The constant change in traits as a result of interaction between the genotypes and environment necessitates the regular update of morphological properties of plants. This knowledge can be used for crop improvement and to design equipment to be used for sorting, grading, cleaning and packing of fruit after harvest (Jahromi et al., 2007; Nadeem et al., 2011 and Odewale et al., 2012). Fruit chemical composition is important for physiological and technological studies. Quality of the date fruit changes with cultivar and depends on climatic conditions and farming practices (Hasnaoui et al., 2012).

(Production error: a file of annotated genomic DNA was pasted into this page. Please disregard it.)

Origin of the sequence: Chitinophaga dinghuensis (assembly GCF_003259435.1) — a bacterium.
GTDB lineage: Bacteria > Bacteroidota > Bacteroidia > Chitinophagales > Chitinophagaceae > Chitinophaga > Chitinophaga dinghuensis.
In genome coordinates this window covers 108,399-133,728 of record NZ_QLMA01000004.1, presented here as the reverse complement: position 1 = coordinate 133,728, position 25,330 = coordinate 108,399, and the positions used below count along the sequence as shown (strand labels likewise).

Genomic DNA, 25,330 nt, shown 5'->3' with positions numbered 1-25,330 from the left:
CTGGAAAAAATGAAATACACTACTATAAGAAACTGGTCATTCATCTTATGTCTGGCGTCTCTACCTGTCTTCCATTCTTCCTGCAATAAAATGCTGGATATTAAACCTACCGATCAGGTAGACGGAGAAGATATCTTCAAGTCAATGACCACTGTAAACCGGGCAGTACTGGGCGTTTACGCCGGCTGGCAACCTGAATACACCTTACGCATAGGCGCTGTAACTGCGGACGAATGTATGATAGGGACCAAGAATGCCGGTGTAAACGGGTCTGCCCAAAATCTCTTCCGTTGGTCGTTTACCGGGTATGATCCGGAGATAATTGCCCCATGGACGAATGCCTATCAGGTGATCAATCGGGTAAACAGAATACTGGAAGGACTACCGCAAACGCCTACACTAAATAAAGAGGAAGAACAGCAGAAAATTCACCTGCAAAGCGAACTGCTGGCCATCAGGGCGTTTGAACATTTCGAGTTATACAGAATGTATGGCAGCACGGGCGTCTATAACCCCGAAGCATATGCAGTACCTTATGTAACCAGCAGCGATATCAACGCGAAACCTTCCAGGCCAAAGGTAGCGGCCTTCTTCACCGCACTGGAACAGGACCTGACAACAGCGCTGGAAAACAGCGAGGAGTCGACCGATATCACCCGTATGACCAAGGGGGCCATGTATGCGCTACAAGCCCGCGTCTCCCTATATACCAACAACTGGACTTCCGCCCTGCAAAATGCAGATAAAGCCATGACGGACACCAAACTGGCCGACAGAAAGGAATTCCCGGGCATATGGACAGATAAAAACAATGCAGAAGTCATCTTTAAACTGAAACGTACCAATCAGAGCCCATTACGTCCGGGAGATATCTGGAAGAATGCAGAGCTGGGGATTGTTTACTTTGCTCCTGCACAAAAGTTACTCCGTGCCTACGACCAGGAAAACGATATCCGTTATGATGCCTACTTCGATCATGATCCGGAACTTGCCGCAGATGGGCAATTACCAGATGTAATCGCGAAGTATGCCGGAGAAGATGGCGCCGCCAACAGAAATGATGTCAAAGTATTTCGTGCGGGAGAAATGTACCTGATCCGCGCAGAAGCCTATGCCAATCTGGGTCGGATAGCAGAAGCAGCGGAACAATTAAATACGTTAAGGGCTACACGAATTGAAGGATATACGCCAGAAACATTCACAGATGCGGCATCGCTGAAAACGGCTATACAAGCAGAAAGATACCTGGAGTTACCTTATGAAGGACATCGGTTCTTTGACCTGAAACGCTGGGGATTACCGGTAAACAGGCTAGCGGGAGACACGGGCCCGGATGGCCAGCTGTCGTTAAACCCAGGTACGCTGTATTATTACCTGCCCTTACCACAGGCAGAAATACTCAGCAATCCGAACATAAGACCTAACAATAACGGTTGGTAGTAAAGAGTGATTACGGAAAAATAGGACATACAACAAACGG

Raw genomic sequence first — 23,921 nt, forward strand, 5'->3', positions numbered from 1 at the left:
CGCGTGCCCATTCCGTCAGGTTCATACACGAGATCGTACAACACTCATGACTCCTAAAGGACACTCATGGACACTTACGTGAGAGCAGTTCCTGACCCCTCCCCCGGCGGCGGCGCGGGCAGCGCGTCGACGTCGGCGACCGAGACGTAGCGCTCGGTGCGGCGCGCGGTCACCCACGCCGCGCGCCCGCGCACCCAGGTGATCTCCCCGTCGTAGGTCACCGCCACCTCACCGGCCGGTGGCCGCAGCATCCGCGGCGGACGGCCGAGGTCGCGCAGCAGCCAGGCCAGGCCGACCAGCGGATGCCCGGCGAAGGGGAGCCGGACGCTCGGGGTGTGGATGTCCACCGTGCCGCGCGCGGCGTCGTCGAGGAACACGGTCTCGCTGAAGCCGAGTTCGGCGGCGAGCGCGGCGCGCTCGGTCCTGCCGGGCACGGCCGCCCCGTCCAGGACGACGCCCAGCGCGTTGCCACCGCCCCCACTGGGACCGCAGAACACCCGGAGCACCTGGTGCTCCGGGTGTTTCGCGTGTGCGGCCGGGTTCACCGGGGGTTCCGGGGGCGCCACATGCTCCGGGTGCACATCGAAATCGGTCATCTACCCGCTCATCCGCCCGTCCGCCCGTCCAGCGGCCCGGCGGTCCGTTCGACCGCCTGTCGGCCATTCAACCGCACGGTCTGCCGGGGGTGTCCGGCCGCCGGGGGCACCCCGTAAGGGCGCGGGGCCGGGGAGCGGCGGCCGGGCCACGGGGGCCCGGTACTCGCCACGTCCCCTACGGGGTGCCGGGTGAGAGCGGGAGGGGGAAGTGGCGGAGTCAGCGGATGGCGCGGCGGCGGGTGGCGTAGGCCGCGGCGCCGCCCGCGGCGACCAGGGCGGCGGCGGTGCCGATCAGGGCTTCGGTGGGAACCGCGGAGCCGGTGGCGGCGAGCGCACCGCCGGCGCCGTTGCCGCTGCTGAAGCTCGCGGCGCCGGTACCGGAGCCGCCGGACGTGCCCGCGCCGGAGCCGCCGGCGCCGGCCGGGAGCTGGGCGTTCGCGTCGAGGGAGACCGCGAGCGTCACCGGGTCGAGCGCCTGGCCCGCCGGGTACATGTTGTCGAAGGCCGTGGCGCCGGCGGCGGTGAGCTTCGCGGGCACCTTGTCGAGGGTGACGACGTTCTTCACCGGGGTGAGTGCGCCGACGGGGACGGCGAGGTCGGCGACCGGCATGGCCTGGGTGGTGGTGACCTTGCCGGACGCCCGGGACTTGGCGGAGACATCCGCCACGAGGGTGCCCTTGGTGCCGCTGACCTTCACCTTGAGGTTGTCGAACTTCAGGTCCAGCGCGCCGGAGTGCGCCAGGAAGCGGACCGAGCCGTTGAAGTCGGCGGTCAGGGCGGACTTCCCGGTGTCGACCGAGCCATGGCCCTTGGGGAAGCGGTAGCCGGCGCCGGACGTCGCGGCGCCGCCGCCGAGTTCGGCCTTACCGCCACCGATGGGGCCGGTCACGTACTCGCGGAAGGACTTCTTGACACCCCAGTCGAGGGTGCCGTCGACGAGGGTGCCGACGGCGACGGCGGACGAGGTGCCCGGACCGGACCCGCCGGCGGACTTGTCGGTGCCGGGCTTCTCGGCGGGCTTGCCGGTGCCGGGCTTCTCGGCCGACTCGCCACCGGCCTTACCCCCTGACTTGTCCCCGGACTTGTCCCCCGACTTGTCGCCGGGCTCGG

In animals, only one gene, Cytochrome Oxidase 1 (CO1) is enough for phylogenetic studies but plants lack such a universal barcode. In plants both rbcL and matK along with some other suitable regions have been suggested to be used in phylogenetic studies by the consortium for barcode of life (Patwardhan, 2014). Since plastid genes are transferred mostly from the mother line so identification of maternal lines is possible by sequencing of plastid genes (Khew and Chia, 2011). matK encodes maturase needed for photosynthetic like activities of the chloroplast. It is a 1500bp gene located within the trnk intron (Barthet and Hilu, 2007). Resolution power of matK is better than other regions like rpoC, trnH-psbA, rbcL, atpF-atpH (Burgess et al., 2011). Genetic distance determined by matK among the cultivars ranged from 0.00-0.72 thus matK alone or in combination has the potential to distinguish among the cultivars (Enan and Ahmad, 2014). Intergeneric and interspecific nucleotide distances determined by matK were higher (0-10.9% and 0-52.5% respectively) as compared to 0-3.2% and 0-17.9% determined by rbcL for xerothermic plant of the Central Europe (Heise et al., 2015). Similarly the gene of geranyl geranyl biphosphate reductase (GGR) has also been shown to provide additional phylogenetic information to resolve species in certain cases (Bell, 2010).